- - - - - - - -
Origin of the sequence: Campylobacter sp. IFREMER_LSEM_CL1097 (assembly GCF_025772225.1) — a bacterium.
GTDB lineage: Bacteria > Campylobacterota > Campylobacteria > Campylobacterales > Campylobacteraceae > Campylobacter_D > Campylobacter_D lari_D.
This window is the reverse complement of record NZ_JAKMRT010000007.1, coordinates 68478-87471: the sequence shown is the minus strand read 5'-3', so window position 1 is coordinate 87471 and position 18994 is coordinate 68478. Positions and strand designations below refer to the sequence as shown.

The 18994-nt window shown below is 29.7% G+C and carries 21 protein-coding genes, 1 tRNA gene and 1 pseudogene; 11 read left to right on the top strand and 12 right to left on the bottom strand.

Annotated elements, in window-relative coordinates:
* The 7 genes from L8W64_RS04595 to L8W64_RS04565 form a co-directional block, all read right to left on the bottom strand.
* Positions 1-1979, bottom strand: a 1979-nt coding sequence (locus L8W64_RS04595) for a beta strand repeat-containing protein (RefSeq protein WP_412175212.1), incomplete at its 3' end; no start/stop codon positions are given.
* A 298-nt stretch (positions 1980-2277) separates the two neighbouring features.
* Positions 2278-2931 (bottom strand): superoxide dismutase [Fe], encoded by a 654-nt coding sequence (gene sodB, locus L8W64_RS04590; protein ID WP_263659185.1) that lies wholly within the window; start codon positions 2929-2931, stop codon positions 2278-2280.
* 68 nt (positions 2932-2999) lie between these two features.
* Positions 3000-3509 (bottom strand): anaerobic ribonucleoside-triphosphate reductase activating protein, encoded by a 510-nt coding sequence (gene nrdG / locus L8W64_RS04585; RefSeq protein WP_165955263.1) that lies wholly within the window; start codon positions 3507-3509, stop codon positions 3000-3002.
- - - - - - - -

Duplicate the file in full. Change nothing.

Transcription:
Origin of the sequence: Campylobacter sp. IFREMER_LSEM_CL1097 (assembly GCF_025772225.1) — a bacterium.
GTDB lineage: Bacteria > Campylobacterota > Campylobacteria > Campylobacterales > Campylobacteraceae > Campylobacter_D > Campylobacter_D lari_D.
This window is the reverse complement of record NZ_JAKMRT010000007.1, coordinates 68478-87471: the sequence shown is the minus strand read 5'-3', so window position 1 is coordinate 87471 and position 18994 is coordinate 68478. Positions and strand designations below refer to the sequence as shown.

The 18994-nt window shown below is 29.7% G+C and carries 21 protein-coding genes, 1 tRNA gene and 1 pseudogene; 11 read left to right on the top strand and 12 right to left on the bottom strand.

Annotated elements, in window-relative coordinates:
* The 7 genes from L8W64_RS04595 to L8W64_RS04565 form a co-directional block, all read right to left on the bottom strand.
* Positions 1-1979, bottom strand: a 1979-nt coding sequence (locus L8W64_RS04595) for a beta strand repeat-containing protein (RefSeq protein WP_412175212.1), incomplete at its 3' end; no start/stop codon positions are given.
* A 298-nt stretch (positions 1980-2277) separates the two neighbouring features.
* Positions 2278-2931 (bottom strand): superoxide dismutase [Fe], encoded by a 654-nt coding sequence (gene sodB, locus L8W64_RS04590; protein ID WP_263659185.1) that lies wholly within the window; start codon positions 2929-2931, stop codon positions 2278-2280.
* 68 nt (positions 2932-2999) lie between these two features.
* Positions 3000-3509 (bottom strand): anaerobic ribonucleoside-triphosphate reductase activating protein, encoded by a 510-nt coding sequence (gene nrdG / locus L8W64_RS04585; RefSeq protein WP_165955263.1) that lies wholly within the window; start codon positions 3507-3509, stop codon positions 3000-3002.